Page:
“There is often in people to whom the worst has happened an almost transcendent freedom; for they have faced the worst and survived it!”
~~~~~ Carol Pearson (motivational speaker and author of The Hero Within)
Most of us love to hear a hero’s story of how they’ve triumphed over trials, tragedy and times of great struggle and pain to forge ahead into winning and living their destiny.
It’s easy to celebrate and applaud the courage and bravery of others who have moved beyond their hurts and their past to triumph, heal and find beauty and purpose in their lives; but is it impossible in our own?
Why can’t we muster up and find gratitude in our own struggles and suffering? Why can’t we be one of those people who are just grateful to be alive?
What I have learned from these heroic testimonies is there are a few common threads woven through their stories. For these heroic people, they are full of gratitude for what didn’t happen. The experience didn’t kill them but they lived for a reason. Secondly they’ve learned the lesson from within their experience and by facing it they’ve learned what they’re made of and who they are. Then, they’ve made gratitude a perpetual habit, they practice it in all areas of their lives and they express it freely. They live a life of forgiveness, they forgive those that have hurt them and they’ve made peace with their own failures. They appreciate the simple things about life and look for and find beauty in all things. And the majority of them are thankful for the tragic experience because it opened them up and led them into their purpose for being born and now they’re living their destiny and fulfilling their calling in life. They’ve created their own story for their future!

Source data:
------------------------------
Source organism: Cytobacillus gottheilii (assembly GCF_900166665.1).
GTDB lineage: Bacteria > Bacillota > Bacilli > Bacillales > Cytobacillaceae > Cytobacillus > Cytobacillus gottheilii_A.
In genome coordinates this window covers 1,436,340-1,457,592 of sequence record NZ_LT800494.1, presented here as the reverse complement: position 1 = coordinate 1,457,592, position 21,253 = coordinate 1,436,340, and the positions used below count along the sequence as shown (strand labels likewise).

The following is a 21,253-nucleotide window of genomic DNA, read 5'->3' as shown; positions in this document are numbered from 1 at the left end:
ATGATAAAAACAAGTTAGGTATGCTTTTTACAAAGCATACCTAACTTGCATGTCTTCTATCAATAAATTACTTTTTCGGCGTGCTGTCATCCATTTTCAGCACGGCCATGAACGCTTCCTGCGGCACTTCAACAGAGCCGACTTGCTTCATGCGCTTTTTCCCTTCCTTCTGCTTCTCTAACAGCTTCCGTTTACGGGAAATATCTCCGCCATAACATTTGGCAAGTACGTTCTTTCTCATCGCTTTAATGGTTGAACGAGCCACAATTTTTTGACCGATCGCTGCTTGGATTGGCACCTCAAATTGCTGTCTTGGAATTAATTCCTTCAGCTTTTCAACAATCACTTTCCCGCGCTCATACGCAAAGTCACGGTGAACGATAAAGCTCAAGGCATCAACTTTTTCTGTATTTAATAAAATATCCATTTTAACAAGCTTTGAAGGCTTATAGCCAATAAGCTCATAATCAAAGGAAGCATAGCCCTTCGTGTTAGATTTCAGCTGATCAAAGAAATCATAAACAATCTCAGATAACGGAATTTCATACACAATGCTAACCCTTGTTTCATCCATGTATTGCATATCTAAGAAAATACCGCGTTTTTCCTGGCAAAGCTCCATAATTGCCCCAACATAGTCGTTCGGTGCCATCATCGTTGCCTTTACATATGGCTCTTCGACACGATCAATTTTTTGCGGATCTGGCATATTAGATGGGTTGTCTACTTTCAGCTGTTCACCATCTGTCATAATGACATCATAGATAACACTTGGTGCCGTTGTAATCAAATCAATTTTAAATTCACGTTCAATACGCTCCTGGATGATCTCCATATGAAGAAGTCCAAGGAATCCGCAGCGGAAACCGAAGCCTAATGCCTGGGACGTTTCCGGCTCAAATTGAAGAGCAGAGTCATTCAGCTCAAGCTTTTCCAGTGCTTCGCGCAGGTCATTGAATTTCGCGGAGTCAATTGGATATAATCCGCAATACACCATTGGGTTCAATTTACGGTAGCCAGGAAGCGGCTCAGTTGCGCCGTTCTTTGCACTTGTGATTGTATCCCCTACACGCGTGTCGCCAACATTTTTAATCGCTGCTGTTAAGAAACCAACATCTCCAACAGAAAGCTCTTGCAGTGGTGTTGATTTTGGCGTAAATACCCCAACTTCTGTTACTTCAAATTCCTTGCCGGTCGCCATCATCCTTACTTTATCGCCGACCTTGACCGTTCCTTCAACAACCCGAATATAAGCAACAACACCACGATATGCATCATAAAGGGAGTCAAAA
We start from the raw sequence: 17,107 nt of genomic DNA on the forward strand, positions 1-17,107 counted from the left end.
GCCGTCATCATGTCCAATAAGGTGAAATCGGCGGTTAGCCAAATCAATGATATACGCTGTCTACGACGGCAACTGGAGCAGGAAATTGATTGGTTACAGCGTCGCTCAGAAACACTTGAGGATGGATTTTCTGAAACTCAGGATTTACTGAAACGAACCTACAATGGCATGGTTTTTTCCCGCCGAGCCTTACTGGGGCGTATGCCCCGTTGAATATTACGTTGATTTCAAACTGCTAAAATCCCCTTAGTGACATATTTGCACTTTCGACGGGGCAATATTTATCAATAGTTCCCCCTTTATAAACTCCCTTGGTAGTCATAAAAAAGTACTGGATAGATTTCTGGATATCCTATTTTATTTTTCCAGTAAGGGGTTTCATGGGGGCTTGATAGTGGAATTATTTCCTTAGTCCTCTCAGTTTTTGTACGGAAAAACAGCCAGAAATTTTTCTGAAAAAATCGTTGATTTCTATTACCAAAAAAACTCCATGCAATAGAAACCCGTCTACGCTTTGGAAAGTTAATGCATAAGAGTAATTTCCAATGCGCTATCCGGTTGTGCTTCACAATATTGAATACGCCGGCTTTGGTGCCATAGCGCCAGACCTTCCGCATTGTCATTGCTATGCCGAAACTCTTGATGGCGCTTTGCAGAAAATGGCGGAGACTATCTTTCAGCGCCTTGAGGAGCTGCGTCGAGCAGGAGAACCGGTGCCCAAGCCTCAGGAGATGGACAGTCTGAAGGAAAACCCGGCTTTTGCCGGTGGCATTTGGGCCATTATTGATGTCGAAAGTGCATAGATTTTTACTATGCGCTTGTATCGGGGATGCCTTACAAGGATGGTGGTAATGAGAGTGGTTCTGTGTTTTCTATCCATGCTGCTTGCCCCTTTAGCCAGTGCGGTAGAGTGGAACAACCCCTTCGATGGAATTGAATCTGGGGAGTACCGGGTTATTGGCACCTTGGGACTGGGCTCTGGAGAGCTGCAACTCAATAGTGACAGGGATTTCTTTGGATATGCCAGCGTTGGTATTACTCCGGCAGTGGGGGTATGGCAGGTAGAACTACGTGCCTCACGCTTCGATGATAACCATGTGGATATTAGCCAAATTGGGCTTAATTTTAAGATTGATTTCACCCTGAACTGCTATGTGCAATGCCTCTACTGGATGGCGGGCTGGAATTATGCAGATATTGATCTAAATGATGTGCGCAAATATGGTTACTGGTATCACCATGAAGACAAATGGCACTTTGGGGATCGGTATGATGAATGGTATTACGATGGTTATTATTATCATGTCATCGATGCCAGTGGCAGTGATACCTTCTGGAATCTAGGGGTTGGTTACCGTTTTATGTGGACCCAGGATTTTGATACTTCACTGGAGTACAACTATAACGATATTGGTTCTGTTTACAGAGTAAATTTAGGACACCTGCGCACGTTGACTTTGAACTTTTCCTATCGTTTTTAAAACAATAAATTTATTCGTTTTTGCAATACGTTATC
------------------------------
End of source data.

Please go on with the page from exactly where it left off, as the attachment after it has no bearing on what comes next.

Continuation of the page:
For these hero’s, their tragedy didn’t kill them, didn’t destroy them; but it helped to shape and define them and bring out the person from within who they are meant to be. Just regular ordinary people like you and me that are winners, victorious and triumphant over great tragedies! A hero is within each of us!
Most of us are not born being grateful, we don’t know how to “dance in the rain” but we learn it from others and from our life experiences. The more we practice it, the more gratitude becomes an ingrained part of us.
I read recently an excerpt from BJ Gallagher that when we see a storm coming with its dark clouds and rain, we won’t run and hide from it seeking shelter but will actually slip on our rain boots, throw our arms high in the air, looking upward and dance in the rain!
My friends, let’s choose to be grateful, let’s be courageous and let’s allow the hero within us to emerge! We are winners; let’s dance in the rain and let’s teach our children and grandchildren and others how to dance in the rain too!
Have a blessed and glorious day!
Tonya F. Henshaw